Blood Donation – It’s Not As Bad As It Sounds

June 9, 2016

Wait, so you’re telling me that in order to help people I have to get stuck by a needle?

I’m going to be honest I have never given blood mainly because of the things I hear from people who did.

I know it’s a great thing to do but it seems pretty intense. The dizziness, fatigue and rules about what you can and can’t do seems like a big commitment. I understand the need for the processes but I just never have truly given much thought to blood donation.

So I’ve decided to educate you and myself on the topic. I’m doing this in order to address my own concerns so I can help people. One thing I pride myself on is making decisions based on accurate information and that is what I’m going to do after my research.

The truth about blood donation

According to about 37% of the population is eligible to donate blood but less than 5% do. Why is that, I was wondering…

It could be because we often overthink the requirements to be actual donors. We may also get overwhelmed when we see the variety of blood that can be donated. There are red blood cells in addition to platelets and plasma. If you are like me, you thought blood drives were mainly for red blood cells.

As it turns out the basic requirements aren’t that strict and they are in place to protect you and the recipient of your blood.

In general, there are some basic height and weight requirements that the average person should easily meet. If you are donating whole blood cells or platelets the requirements are: 17 years of age (16 with parental consent) and at least 110 pounds. If you are male or female, meet the age requirements and are above 125 pounds you can donate whole blood, platelets, plasma and  red cells. I’m going to say this quickly and move on, most of us are over the weight requirements.

Learn more about the qualifications to donate blood here.

In addition to these requirements, there are some dos and don’ts, please see here before donating blood. These tips make sense, as they will prevent you from getting sick.

A false myth I discovered that you can’t eat before you give blood. It is actually recommended that you eat a good meal at least two hours before giving blood.

Everything else seems pretty simple and reasonable from drinking a lot of – caffeine free – beverages (sorry coffee lovers), eating “healthy” and not exercising too hard (Everything seems pretty doable, right?).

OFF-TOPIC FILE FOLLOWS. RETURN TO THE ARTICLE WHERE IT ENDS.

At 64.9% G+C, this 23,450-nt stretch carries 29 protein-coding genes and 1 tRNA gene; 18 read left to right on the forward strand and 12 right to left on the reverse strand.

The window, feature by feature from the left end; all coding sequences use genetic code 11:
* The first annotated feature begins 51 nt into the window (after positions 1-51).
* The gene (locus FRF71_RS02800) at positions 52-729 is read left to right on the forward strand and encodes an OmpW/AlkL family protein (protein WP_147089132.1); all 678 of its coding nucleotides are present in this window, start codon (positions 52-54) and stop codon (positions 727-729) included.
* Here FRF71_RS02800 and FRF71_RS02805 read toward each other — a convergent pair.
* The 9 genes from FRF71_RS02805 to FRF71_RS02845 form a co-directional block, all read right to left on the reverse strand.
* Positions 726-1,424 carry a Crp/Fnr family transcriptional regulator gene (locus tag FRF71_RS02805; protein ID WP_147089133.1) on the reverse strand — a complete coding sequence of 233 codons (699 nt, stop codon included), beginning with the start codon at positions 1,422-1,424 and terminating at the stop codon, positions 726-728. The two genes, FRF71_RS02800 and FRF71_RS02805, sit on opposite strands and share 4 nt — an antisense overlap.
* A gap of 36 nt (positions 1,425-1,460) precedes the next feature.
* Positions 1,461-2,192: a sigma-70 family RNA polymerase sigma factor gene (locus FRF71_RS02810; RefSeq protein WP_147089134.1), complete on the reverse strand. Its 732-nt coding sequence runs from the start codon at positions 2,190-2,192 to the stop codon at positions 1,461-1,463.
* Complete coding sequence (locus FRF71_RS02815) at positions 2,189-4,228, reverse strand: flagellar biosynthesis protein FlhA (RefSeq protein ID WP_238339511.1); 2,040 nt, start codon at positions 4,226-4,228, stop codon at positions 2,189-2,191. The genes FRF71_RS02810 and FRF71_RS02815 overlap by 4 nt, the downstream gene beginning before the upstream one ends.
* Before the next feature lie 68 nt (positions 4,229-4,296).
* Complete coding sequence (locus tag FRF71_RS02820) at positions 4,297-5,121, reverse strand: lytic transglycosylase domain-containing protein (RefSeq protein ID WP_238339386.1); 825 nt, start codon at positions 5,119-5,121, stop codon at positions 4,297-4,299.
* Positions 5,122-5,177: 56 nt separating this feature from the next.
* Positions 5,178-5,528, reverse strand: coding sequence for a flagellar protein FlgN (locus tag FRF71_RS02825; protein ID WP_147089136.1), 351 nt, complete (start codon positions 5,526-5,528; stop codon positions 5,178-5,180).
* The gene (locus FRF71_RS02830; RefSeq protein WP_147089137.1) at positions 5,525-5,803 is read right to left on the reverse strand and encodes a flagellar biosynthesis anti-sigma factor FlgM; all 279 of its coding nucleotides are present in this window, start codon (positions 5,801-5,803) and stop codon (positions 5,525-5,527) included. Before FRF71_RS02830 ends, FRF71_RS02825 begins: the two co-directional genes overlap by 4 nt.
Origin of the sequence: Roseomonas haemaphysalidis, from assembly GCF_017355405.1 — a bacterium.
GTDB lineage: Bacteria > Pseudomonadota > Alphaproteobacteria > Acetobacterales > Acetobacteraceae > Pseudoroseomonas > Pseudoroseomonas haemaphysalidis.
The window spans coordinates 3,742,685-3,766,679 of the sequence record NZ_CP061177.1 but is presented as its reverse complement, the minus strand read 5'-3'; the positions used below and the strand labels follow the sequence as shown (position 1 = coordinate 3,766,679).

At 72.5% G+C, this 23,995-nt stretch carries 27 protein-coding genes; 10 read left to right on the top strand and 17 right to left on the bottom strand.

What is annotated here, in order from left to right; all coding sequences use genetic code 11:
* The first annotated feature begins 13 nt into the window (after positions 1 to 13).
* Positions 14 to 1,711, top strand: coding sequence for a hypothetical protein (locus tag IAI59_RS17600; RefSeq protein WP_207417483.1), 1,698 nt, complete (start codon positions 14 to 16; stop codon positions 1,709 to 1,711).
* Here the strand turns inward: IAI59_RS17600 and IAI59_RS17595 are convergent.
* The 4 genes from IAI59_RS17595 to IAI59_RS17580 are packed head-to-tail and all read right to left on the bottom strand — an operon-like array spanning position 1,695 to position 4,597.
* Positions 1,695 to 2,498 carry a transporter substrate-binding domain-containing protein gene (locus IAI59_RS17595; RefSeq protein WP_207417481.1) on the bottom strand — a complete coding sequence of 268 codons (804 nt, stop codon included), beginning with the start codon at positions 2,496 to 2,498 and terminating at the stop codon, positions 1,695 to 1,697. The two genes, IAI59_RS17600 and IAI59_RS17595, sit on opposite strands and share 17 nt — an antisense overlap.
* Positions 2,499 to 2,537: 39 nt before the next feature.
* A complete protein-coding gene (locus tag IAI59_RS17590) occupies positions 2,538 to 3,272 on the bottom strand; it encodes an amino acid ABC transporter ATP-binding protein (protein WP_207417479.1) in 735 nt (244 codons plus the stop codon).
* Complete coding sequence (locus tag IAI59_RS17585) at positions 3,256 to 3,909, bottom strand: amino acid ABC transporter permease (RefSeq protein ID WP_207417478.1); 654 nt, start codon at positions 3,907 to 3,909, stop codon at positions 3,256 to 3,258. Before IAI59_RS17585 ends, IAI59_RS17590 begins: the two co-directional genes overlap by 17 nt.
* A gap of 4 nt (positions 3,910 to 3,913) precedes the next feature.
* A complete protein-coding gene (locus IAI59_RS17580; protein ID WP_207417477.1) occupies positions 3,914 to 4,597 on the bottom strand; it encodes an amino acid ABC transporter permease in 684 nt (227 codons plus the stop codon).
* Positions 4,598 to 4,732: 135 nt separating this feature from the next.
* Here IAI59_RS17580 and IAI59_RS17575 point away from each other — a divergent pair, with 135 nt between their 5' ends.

Why should we give blood?

Blood donations are very important as your blood can help save lives. The blood donated will be used during surgeries as patients may lose blood, medical emergencies, and blood transfusions for various diseases. A blood donation can be the difference between life and death.

According to Brookhaven National Laboratory4.5 million Americans would die each year without life saving blood transfusions. Moreover, 1 out of 10 people who go to the hospital need blood and some people even need blood every 3 seconds.

As per the stats of American Red Cross, one blood donation can help more than one person. The organization also says that many donors cite the reason that they give blood is because “they want to help others.” This is important as giving just one pint of blood can save many lives.

A single car accident victim can require a significant amount of blood and those with sickle cell disease which affects about 90,000 people out of 100,000 some being babies may need frequent blood transfusions. In addition to these, unfortunately more than a million people are expected to be diagnosed with cancer who will need blood. 

How can we help?

Knowing the benefits of blood donation and the fact that it isn’t so intimidating – what can we do? Yes, I said we, I’m convinced giving blood isn’t that bad now. See what happens when you seek out the proper information? Now let’s discuss how we can make a difference.

  1. You can simply check the American Red Cross Website and find a blood drive. They also provide juice and cookies!
  2. You may not be comfortable or you may be unable to donate blood, so in this case you can donate money.
  3. A bigger commitment would be to organize your own blood drive. It’s actually pretty simple, as organizations such as American Red Cross will help you every step of the way. The biggest responsibilities that you have are providing a location, promoting the event, securing donors and scheduling appointments.


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